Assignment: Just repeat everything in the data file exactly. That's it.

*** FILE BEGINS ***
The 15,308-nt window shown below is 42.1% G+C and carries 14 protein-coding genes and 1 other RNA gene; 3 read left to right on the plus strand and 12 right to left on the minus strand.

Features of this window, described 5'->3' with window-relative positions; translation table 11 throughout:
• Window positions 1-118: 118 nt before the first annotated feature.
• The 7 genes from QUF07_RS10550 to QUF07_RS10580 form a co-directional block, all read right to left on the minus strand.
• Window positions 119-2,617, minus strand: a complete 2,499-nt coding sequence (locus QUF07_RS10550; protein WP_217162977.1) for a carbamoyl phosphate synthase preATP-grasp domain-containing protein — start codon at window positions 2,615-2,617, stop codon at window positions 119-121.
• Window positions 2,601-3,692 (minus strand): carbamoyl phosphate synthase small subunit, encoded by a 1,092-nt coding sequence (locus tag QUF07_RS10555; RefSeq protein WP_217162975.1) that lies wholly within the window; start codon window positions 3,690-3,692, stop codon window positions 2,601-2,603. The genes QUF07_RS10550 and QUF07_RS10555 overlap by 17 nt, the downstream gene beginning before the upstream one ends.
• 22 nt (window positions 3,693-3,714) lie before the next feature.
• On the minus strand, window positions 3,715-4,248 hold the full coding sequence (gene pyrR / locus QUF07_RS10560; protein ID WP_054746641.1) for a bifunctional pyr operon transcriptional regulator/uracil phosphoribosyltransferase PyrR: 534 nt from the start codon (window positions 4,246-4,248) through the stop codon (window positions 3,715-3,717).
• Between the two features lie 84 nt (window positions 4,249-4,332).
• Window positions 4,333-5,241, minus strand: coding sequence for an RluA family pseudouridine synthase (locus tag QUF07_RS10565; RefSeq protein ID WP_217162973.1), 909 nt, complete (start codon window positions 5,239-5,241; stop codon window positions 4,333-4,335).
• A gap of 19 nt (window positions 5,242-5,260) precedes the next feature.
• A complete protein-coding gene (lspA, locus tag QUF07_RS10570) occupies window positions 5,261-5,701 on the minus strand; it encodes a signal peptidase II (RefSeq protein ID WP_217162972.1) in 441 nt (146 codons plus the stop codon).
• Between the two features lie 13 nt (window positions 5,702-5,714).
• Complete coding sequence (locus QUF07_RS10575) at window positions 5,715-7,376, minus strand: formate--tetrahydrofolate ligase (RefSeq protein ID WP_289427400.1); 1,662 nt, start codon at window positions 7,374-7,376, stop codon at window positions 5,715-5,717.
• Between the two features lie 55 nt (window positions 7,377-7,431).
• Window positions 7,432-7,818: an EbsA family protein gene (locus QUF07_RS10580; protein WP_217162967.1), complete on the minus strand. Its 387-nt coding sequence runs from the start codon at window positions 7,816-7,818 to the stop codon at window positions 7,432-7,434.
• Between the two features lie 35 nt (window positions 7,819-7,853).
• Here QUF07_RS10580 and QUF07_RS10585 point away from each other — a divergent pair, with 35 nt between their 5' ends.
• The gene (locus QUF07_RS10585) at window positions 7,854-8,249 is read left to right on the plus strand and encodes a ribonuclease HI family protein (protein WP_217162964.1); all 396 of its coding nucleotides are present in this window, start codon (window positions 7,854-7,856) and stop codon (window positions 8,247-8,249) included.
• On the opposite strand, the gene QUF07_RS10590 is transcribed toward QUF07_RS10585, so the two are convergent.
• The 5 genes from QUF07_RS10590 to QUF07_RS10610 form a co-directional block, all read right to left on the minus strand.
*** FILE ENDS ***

The 15,308-nt window shown below is 42.1% G+C and carries 14 protein-coding genes and 1 other RNA gene; 3 read left to right on the plus strand and 12 right to left on the minus strand.

Features of this window, described 5'->3' with window-relative positions; translation table 11 throughout:
• Window positions 1-118: 118 nt before the first annotated feature.
• The 7 genes from QUF07_RS10550 to QUF07_RS10580 form a co-directional block, all read right to left on the minus strand.
• Window positions 119-2,617, minus strand: a complete 2,499-nt coding sequence (locus QUF07_RS10550; protein WP_217162977.1) for a carbamoyl phosphate synthase preATP-grasp domain-containing protein — start codon at window positions 2,615-2,617, stop codon at window positions 119-121.
• Window positions 2,601-3,692 (minus strand): carbamoyl phosphate synthase small subunit, encoded by a 1,092-nt coding sequence (locus tag QUF07_RS10555; RefSeq protein WP_217162975.1) that lies wholly within the window; start codon window positions 3,690-3,692, stop codon window positions 2,601-2,603. The genes QUF07_RS10550 and QUF07_RS10555 overlap by 17 nt, the downstream gene beginning before the upstream one ends.
• 22 nt (window positions 3,693-3,714) lie before the next feature.
• On the minus strand, window positions 3,715-4,248 hold the full coding sequence (gene pyrR / locus QUF07_RS10560; protein ID WP_054746641.1) for a bifunctional pyr operon transcriptional regulator/uracil phosphoribosyltransferase PyrR: 534 nt from the start codon (window positions 4,246-4,248) through the stop codon (window positions 3,715-3,717).
• Between the two features lie 84 nt (window positions 4,249-4,332).
• Window positions 4,333-5,241, minus strand: coding sequence for an RluA family pseudouridine synthase (locus tag QUF07_RS10565; RefSeq protein ID WP_217162973.1), 909 nt, complete (start codon window positions 5,239-5,241; stop codon window positions 4,333-4,335).
• A gap of 19 nt (window positions 5,242-5,260) precedes the next feature.
• A complete protein-coding gene (lspA, locus tag QUF07_RS10570) occupies window positions 5,261-5,701 on the minus strand; it encodes a signal peptidase II (RefSeq protein ID WP_217162972.1) in 441 nt (146 codons plus the stop codon).
• Between the two features lie 13 nt (window positions 5,702-5,714).
• Complete coding sequence (locus QUF07_RS10575) at window positions 5,715-7,376, minus strand: formate--tetrahydrofolate ligase (RefSeq protein ID WP_289427400.1); 1,662 nt, start codon at window positions 7,374-7,376, stop codon at window positions 5,715-5,717.
• Between the two features lie 55 nt (window positions 7,377-7,431).
• Window positions 7,432-7,818: an EbsA family protein gene (locus QUF07_RS10580; protein WP_217162967.1), complete on the minus strand. Its 387-nt coding sequence runs from the start codon at window positions 7,816-7,818 to the stop codon at window positions 7,432-7,434.
• Between the two features lie 35 nt (window positions 7,819-7,853).
• Here QUF07_RS10580 and QUF07_RS10585 point away from each other — a divergent pair, with 35 nt between their 5' ends.
• The gene (locus QUF07_RS10585) at window positions 7,854-8,249 is read left to right on the plus strand and encodes a ribonuclease HI family protein (protein WP_217162964.1); all 396 of its coding nucleotides are present in this window, start codon (window positions 7,854-7,856) and stop codon (window positions 8,247-8,249) included.
• On the opposite strand, the gene QUF07_RS10590 is transcribed toward QUF07_RS10585, so the two are convergent.
• The 5 genes from QUF07_RS10590 to QUF07_RS10610 form a co-directional block, all read right to left on the minus strand.